Dublin offices will become the new ghost estates - Irish Times


#1

Interesting opinion piece in today’s Irish Times by Una Mullally titled ‘Dublin offices will become the new ghost estates but the capital has a chance to start again’.

"Not so long ago, Fianna Fail presided over a housing crash. In the coming months and years, Fine Gael will find its contempory legacy as the party that presided over an office and commercial property crash.

Offices will become the new ghost estates, hotels will go on sale at knockdown prices, owners of luxury student accomodation will scamble to find new uses for their buildings and the closure of chain stores, already deemed ‘the retail apocalypse’, now have a pandemic as an overwhelming catalyst"


#2

Subscriber only…


#4

Pretty shit comparison with the housing bubble which was much more government driven.

The worst columnist in Ireland strikes again


#5

Apologies. Most article are free but as you said, some are subscriber only. I assume the article will be in tomorrows print edition if anyone is interested in reading the full article.


#6

LOL


#7

I assume her magic economic solution is some variation of the young people and their “listening to Hozier while talking about how amazing ‘Repeal’ is” industry.


#8

Really?

This is blog standard, sub-Grauniad opinion masquerading as analysis.

Cliff Taylor she certainly ain’t!


#9

I think it’s a good article by Una standards. As per her MO, she puts most of the blame on politicans - in fact it’s Planners & City Manager who deserve the blame. Anyone else notice the little bollards on bike lines now ? How are bikes meant to pass each other ? Another dumb Owen Keegan decision.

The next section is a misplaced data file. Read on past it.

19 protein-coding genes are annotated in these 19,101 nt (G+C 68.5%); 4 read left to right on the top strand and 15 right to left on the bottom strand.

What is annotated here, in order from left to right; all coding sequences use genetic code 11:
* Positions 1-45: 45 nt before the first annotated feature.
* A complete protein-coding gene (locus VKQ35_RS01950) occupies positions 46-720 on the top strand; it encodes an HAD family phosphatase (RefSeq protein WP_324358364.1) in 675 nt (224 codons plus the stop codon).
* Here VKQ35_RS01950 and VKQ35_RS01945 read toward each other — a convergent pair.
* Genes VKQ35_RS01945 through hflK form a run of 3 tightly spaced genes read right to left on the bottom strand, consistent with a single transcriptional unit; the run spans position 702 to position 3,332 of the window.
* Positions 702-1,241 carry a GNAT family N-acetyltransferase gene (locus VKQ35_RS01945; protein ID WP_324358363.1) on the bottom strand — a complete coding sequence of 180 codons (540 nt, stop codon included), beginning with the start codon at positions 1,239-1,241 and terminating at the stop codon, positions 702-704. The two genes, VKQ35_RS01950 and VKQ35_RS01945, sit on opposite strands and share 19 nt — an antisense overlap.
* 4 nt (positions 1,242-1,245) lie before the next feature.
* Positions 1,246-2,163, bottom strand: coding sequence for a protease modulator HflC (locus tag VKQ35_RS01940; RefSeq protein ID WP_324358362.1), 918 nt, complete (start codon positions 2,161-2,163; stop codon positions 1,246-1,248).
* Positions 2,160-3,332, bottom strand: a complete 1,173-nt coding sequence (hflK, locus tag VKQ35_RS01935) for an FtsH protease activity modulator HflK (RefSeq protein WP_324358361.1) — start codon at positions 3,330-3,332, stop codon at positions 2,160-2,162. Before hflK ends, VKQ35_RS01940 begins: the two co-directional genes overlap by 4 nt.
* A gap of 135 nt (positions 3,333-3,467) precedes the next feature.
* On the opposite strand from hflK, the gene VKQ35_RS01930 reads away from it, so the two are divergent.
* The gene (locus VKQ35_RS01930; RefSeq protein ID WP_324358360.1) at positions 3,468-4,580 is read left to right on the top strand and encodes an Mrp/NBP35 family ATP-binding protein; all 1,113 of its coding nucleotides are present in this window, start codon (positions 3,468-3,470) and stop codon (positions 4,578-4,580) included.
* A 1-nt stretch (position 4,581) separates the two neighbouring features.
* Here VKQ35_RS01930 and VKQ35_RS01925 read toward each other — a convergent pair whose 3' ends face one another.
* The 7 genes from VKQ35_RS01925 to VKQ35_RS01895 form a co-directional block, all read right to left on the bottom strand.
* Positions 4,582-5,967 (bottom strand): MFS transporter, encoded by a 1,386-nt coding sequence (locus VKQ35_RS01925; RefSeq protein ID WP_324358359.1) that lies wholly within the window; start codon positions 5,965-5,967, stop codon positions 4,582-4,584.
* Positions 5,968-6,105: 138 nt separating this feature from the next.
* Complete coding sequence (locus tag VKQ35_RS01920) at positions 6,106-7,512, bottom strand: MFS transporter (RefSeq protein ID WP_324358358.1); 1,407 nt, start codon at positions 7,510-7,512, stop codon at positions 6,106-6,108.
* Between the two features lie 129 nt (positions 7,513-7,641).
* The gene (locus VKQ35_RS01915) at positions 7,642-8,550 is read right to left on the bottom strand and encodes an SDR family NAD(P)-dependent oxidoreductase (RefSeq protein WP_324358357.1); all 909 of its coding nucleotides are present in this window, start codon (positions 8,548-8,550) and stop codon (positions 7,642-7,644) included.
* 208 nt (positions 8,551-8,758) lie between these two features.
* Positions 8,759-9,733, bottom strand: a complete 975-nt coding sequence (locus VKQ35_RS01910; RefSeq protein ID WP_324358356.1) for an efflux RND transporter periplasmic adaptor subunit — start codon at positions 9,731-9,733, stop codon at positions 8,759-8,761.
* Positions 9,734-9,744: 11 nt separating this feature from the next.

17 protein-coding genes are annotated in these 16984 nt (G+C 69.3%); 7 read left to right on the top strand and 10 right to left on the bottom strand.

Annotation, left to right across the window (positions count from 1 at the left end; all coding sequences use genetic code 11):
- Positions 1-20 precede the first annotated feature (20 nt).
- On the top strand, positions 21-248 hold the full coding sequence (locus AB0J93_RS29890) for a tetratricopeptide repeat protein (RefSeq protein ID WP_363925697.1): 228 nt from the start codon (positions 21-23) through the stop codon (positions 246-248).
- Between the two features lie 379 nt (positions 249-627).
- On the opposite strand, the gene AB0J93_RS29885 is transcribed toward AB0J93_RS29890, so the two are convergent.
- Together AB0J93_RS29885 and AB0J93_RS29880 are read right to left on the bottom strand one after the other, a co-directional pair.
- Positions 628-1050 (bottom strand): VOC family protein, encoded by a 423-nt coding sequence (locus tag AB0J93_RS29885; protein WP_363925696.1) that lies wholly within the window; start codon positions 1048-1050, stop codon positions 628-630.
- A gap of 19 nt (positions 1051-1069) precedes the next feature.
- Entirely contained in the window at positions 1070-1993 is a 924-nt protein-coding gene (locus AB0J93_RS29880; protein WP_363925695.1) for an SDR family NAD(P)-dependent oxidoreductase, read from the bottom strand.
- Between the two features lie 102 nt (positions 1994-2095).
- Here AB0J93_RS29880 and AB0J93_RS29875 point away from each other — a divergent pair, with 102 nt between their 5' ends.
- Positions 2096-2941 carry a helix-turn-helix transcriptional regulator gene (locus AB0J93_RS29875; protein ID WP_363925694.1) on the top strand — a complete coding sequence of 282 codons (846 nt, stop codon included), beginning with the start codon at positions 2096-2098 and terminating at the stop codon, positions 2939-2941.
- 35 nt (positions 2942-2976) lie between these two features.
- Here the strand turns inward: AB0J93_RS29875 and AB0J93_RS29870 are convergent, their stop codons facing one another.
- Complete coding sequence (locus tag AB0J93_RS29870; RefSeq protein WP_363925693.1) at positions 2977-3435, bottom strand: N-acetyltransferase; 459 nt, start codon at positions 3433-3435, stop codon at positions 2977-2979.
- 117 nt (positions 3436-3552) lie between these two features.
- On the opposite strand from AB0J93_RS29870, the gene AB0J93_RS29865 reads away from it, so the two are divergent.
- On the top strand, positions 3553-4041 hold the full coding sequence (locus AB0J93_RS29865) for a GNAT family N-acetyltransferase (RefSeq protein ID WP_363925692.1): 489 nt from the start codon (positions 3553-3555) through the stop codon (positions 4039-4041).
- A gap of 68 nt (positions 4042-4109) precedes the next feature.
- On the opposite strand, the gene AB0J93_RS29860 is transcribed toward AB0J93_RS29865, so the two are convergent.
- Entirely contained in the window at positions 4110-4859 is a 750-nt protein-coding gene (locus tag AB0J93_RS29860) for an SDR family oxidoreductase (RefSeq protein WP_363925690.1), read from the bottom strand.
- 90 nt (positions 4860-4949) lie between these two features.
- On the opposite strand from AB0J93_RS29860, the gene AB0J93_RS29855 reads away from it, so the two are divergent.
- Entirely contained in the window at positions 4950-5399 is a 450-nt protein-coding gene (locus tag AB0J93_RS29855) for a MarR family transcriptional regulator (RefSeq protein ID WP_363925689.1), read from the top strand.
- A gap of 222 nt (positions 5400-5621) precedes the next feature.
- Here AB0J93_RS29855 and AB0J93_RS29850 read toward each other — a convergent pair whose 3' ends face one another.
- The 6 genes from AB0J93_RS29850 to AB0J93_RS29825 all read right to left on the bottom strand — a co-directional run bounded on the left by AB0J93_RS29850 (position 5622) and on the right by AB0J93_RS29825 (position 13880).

Una never gets “Meta” about the consequences - many young professional typical Repeal voters extract a lot of their identity & social lives from their workplaces. What happens there ? You can’t ride Pablo in User Experience when Pablo’s in Spain. Maybe you move to Spain to ride Pablo and work remotely but even then you can’t instantly drop him to declare yourself a Lesbian with Ingrid :wink:


#10

Oh dear…oh dear!

#11

There is some basis for the article. Cut through the poor writing and even poorer analysis and she does have a point that the City of Dublin is now overdeveloped in areas with little regard for community / residents not to mention the overreliance on FDI.
I don’t believe you can compare to ghost estates in 2009/2010 - apples and oranges.
Also, can someone explain how a 5 storey office modern block with large floor plates, central core structure can be “turned into housing”? It can’t (without knocking it down).

I take a different view. If we see a exodus of sorts from Dublin to more remote areas and more rural living, we just might see mid-land towns springing to life and become cultural hotspots. Most towns outside the Cities could do with a “refresh” and diversity of habitants. They can be desolate places at times.

I’ve said it before and I will say it again - create a proper, modern, efficient, state run rail infrastructure and you solve most of the Countries problems from housing to health.


#12

OP lost me at Una Mullally


#13

Yep. Poor transport infrastructure is sucking up billions in expenditure every year through long commutes, fuel imports, high land prices, worker ill-health and worklife balance, access to specialist hospitals etc.

Gotta wonder why the powers that be won’t invest when finance costs are zero. Green bond yesterday got away at a negative interest rate.


#14

this and comprehensive national high speed broadband would solve a lot.